School Board Argues After Board Tried To Cover Up Explicit Books

School Board Argues After Board Tried To Cover Up Explicit Books

( – States and school boards across the country are implementing policies regarding books. They are trying to keep books that have been deemed inappropriate for children. At a recent board meeting in Alaska, officials got into an argument when a parent was attempting to speak.

On February 7, a father spoke out at an Anchorage School Board about a book children had access to in schools. The Daily Mail reported Jay McDonald took issue with “Let’s Talk About It,” a graphic novel by Erika Moen and Matthew Nolan. The book answers questions kids might have about sex, relationships, sexting, and other issues they might want to know about. It’s marketed towards teenagers ages 14 to 17.

When McDonald took the floor, he began reading passages from the book, including a section referring to nude photos as “naughty masterpieces.” Carl Jacobs, the school board’s vice president, stopped the dad from speaking halfway through his allotted time.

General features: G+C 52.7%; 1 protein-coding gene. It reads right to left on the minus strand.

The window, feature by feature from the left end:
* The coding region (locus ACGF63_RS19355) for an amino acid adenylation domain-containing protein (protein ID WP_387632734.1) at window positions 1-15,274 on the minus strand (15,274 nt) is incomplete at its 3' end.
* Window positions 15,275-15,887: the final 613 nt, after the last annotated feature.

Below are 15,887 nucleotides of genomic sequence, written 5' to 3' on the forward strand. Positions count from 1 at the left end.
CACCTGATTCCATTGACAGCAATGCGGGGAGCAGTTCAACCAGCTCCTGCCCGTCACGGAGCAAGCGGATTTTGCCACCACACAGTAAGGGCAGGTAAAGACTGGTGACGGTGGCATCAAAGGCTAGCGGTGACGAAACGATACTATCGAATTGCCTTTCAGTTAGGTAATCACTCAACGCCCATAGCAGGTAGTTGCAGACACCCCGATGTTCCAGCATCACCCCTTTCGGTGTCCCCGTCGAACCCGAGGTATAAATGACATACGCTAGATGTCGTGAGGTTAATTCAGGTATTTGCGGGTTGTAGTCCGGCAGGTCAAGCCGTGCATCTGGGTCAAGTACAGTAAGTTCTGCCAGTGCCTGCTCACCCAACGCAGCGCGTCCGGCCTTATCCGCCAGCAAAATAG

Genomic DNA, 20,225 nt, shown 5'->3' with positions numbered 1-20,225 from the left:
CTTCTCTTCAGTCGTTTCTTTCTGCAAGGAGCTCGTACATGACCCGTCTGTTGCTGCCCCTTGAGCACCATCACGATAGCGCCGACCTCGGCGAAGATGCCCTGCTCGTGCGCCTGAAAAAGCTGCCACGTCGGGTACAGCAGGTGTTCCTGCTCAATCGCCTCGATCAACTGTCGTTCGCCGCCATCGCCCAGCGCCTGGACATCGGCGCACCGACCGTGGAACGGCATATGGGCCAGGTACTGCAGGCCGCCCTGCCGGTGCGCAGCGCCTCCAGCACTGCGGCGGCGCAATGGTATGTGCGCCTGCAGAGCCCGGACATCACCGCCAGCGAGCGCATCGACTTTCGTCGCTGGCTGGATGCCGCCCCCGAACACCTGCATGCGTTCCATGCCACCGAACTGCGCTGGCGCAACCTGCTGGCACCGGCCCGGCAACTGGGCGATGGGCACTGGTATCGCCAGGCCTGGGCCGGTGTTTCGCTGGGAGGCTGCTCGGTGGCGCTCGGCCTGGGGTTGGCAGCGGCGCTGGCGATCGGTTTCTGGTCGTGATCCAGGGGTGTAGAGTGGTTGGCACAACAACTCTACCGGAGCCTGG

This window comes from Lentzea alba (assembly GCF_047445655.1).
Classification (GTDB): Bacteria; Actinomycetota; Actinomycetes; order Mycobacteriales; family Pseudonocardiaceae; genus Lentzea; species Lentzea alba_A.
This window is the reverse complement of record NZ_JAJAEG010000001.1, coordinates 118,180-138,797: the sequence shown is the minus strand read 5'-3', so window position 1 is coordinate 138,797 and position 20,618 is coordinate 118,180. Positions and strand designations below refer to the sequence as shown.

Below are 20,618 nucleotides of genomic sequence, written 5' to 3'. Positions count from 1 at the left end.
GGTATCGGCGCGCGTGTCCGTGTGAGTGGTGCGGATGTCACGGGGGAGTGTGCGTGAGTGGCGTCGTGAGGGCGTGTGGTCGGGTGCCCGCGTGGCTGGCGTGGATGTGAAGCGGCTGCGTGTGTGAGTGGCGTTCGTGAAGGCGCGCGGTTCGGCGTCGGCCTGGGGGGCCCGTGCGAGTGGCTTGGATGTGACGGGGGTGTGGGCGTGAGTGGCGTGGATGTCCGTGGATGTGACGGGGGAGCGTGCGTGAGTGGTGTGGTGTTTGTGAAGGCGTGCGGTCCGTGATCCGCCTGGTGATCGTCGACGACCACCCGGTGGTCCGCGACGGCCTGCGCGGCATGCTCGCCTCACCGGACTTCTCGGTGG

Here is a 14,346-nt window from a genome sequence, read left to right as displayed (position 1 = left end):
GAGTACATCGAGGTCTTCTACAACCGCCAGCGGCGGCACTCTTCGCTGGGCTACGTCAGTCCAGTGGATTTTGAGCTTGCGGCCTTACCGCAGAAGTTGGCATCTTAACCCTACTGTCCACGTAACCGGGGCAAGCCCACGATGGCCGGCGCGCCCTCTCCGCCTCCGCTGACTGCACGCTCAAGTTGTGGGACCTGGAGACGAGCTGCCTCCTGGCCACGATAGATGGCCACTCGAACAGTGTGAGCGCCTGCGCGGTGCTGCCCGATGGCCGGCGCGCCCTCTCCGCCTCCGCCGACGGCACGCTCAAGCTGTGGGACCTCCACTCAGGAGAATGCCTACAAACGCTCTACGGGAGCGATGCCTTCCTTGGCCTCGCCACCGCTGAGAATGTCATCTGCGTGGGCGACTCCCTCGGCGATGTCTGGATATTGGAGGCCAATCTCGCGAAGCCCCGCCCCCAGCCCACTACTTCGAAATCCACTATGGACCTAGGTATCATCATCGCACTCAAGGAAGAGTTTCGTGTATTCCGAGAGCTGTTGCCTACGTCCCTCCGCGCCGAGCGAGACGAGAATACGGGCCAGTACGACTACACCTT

Jacobs told McDonald that he would connect him to the superintendent so the dad could go through the appropriate channels to address the issue. The father responded that he would “appreciate it” if the official didn’t interrupt him while he was speaking. The board president told McDonald again that he would refer him to the superintendent. It’s unclear where the father obtained the book, as his children are homeschooled. He did not clarify whether any schools had that particular one on their shelves.

Another member of the board, Dave Donley, told the president the father hadn’t violated any rules. Jacobs said he could overrule him, but he believed McDonald should go through the appropriate channels already set up to deal with such a situation. Donley went on to appeal Jacobs’ ruling, another member seconded the motion, and it was taken to the entire board for a vote. The board voted 5-2 to uphold the president of the board’s decision to cut the father off.

Jacobs asked McDonald if he had any other comments. The father went on to object to other materials like that. He demanded to know if cutting him off was a First Amendment issue. McDonald said he felt the board was trying to hide the material the kids were exposed to in schools.

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